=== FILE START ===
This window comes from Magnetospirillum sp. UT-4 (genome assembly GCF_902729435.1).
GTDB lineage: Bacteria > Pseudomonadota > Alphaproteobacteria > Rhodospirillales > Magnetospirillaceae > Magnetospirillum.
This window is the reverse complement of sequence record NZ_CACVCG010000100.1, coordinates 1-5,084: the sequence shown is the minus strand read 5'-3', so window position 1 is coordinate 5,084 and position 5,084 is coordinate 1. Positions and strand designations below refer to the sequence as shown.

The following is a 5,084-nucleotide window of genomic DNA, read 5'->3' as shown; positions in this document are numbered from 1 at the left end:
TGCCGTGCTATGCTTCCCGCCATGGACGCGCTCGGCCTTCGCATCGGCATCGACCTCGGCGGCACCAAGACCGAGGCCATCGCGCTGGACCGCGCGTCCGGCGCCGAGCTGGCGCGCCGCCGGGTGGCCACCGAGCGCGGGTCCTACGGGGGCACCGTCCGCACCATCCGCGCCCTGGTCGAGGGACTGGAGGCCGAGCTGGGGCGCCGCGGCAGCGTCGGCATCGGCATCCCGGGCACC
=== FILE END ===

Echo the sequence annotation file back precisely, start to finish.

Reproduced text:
This window comes from Magnetospirillum sp. UT-4 (genome assembly GCF_902729435.1).
GTDB lineage: Bacteria > Pseudomonadota > Alphaproteobacteria > Rhodospirillales > Magnetospirillaceae > Magnetospirillum.
This window is the reverse complement of sequence record NZ_CACVCG010000100.1, coordinates 1-5,084: the sequence shown is the minus strand read 5'-3', so window position 1 is coordinate 5,084 and position 5,084 is coordinate 1. Positions and strand designations below refer to the sequence as shown.

The following is a 5,084-nucleotide window of genomic DNA, read 5'->3' as shown; positions in this document are numbered from 1 at the left end:
TGCCGTGCTATGCTTCCCGCCATGGACGCGCTCGGCCTTCGCATCGGCATCGACCTCGGCGGCACCAAGACCGAGGCCATCGCGCTGGACCGCGCGTCCGGCGCCGAGCTGGCGCGCCGCCGGGTGGCCACCGAGCGCGGGTCCTACGGGGGCACCGTCCGCACCATCCGCGCCCTGGTCGAGGGACTGGAGGCCGAGCTGGGGCGCCGCGGCAGCGTCGGCATCGGCATCCCGGGCACC